Helmer sees 'A Prophet' as the end of a creative cycle

Jacques Audiard, helmer of French foreign language Oscar nominee “A Prophet,” isn’t ready to defect to Hollywood just yet.

Despite rumors of producers being interested in remaking the tough, multicultural prison film, Audiard says he’s staying in France for now. “If you want to shoot in a foreign country you really need to know that country,” he insists, though American films have been a major influence on his style.

Marked by unusual cuts, eerie hallucinations and spasms of intense violence, “A Prophet” isn’t like other prison pics.

Audiard focuses on the low-level, chameleon-like Arab character Malik (newcomer Tahar Rahim) who alternates his behind-bars allegiances between the Corsican and Muslim gangs to his personal advantage. With little or no context as to the character’s background, crime or potential, Audiard immerses the aud in Malik’s world, using the caged-in microcosm to comment on major cultural changes facing Europe at large.

Perhaps the most astonishing thing about the result, which won the Grand Prix at Cannes and is now a finalist for Oscar’s foreign language statue, is how different “A Prophet” is from the script Audiard originally received from Abdel Raouf Dafri (a co-writer on the crime epic “Mesrine”).

“It was your usual gangster movie,” explains Thomas Bidegain, who assisted Audiard in his three-year re-write. In Dafri’s draft, only the first 30 minutes had been set in jail, after which it unfolded like yet another “Scarface” knock-off, Bidegain recalls. “That’s how I got the job: I said, ‘The first minute, he should arrive in jail, and the last minute, he leaves.'”

That approach is consistent with Audiard’s earlier work, which puts a psychological spin on traditionally commercial material. Audiard’s moral tales, always couched in familiar crime film elements (the underworld-trawling vengeance hunt of his debut, “See How They Fall,” or the vulnerable deaf secretary who falls for a dangerous ex-con in mid-career thriller “Read My Lips”), use handheld camerawork and an aggressively naturalistic approach to offset their potentially unbelievable plots.

The son of prolific French scribe Michel Audiard (who penned more than 100 films), the helmer spent his teen years gorging on the mix of new and classic fare playing the Parisian movie houses during the ’60s and ’70s. The young cineaste began experimenting with 16mm film early on, making stop-motion and Kenneth Anger-style shorts, but chose to study literature and philosophy in college.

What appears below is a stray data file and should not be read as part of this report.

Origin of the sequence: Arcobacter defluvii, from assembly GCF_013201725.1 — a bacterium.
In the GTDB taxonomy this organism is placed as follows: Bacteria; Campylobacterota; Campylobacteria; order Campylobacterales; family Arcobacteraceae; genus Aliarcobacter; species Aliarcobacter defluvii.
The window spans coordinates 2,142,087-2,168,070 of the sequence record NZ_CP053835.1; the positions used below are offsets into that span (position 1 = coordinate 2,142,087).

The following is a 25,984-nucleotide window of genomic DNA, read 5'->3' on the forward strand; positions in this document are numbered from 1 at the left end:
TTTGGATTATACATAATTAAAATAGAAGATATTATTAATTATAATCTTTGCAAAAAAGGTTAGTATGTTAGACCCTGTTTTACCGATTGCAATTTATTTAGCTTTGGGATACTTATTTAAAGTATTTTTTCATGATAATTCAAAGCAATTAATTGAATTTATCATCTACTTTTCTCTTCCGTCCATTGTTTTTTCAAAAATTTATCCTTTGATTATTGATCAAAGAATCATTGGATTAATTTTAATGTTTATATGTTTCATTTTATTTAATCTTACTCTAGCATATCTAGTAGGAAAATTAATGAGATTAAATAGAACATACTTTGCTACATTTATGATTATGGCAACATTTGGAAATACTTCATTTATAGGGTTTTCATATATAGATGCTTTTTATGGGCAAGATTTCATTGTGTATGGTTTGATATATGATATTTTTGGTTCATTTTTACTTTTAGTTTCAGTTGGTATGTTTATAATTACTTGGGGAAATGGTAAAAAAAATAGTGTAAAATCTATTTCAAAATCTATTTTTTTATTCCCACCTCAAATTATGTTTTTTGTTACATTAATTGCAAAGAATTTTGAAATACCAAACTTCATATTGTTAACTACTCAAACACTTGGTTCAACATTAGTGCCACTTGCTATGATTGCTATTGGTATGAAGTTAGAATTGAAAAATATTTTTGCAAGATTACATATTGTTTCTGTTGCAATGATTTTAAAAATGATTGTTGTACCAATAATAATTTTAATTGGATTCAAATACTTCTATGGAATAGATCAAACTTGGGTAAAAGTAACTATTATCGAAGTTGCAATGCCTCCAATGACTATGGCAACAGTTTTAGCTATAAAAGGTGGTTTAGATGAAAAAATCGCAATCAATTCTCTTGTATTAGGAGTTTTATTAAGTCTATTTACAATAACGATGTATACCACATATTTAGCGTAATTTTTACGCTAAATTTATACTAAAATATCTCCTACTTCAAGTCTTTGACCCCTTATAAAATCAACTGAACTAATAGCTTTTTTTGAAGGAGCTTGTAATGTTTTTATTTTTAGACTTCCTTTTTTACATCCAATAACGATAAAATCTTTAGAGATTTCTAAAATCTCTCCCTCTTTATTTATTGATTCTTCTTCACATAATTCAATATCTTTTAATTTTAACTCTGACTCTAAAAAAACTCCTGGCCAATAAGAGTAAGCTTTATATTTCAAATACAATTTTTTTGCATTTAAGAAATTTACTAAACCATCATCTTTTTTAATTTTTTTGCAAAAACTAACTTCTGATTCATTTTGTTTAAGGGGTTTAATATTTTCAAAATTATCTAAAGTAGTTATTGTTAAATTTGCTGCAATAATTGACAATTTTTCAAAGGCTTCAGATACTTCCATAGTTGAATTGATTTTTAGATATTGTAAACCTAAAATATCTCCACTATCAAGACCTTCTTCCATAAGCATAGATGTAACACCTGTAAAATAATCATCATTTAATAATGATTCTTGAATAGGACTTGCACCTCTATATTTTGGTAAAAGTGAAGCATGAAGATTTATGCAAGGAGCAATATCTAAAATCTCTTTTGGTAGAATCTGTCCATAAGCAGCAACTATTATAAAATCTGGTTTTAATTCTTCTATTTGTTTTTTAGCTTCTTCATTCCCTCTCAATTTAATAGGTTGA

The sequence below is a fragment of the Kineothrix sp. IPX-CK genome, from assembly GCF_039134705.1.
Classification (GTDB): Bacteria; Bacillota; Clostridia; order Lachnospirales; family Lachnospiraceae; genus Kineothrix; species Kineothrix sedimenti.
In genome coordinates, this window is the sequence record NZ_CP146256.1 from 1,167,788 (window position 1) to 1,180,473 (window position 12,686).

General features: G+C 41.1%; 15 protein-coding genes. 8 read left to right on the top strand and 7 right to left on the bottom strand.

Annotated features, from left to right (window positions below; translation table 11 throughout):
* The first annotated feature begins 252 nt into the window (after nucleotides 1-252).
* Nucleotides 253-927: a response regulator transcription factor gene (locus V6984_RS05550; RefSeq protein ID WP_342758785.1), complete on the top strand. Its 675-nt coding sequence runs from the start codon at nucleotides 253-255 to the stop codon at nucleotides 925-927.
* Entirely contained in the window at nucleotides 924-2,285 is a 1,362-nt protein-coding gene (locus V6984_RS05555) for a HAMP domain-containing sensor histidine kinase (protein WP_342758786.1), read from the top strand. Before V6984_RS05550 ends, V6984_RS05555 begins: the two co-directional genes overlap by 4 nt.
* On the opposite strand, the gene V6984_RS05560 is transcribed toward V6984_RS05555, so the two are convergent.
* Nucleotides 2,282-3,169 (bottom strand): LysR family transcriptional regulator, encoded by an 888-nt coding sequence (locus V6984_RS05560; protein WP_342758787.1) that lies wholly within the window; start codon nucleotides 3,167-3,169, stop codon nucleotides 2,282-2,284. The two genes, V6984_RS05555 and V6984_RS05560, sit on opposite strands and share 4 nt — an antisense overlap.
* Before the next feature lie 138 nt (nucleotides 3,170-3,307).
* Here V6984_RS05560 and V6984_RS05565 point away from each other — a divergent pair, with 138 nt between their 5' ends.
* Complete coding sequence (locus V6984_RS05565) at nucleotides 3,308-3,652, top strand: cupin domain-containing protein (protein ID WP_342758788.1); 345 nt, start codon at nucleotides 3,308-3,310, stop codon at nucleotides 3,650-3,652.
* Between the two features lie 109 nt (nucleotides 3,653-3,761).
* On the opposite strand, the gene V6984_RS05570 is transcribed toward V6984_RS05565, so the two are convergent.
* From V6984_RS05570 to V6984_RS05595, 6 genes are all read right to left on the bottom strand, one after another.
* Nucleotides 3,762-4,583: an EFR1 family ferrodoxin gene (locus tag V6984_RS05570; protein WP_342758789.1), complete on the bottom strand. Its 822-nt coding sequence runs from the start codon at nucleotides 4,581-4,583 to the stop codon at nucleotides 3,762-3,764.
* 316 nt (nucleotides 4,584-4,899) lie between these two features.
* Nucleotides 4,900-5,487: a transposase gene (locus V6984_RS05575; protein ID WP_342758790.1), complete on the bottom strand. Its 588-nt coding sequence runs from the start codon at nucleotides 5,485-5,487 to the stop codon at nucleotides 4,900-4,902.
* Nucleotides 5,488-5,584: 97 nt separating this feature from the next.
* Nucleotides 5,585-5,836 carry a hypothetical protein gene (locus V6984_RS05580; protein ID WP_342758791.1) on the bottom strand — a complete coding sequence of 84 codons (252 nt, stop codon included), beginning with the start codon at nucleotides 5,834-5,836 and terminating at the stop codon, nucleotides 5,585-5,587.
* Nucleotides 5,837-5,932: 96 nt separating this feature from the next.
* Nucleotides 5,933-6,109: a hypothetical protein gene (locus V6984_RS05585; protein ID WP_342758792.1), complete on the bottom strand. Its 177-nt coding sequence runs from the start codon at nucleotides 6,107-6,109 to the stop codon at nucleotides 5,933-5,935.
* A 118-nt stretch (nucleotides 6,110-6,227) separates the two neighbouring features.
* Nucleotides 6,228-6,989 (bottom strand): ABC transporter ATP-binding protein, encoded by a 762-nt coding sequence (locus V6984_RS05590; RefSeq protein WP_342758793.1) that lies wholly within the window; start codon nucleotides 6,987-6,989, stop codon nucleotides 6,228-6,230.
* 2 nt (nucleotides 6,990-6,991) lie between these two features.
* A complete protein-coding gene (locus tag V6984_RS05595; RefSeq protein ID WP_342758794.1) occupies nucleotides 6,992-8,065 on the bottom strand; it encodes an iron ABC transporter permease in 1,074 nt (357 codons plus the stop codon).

Some years later, Audiard spent the better part of a decade editing other people’s movies and even worked briefly in theater, doing lights and assistant directing, before suffering the “nervous breakdown” he half-jokingly attributes with making him want to direct. Progress has been slow, Audiard acknowledges, with just five features in 15 years — a byproduct of his admittedly “very French” auteur persona (he not only helms, but writes as well) — and these days, he finds himself at something of an impasse.

“I see ‘A Prophet’ as the end of a certain cycle for me,” says the director, now 57, pointing out similarities to his previous film, Cesar winner “The Beat That My Heart Skipped.” “I’ve used the coming-of-age story several times in my films. Something new has to appear to keep me interested.”

In the case of “A Prophet,” Audiard was drawn to the idea of an Arab character who begins the film as a blank slate — an illiterate petty criminal with no family or history — and then forms an identity while in prison in opposition to the prevailing cultural and cinematic stereotypes (in which Arabs are often cast either as angry militants or saintly, misunderstood outsiders).

“Cinema can be relevant in Europe to document and observe the changes in society,” says the director, who explains his interest in crime films as a chanceto explore unfamiliar environments, learn their rules and meet the people who operate there.

“To see a film is a life experience. It’s supposed to teach you something about the world, or it serves no purpose,” he says. “The first time I came to New York, I had already seen ‘Mean Streets,’ and that’s the way it is. The cinema had told the truth, and that is sublime.”

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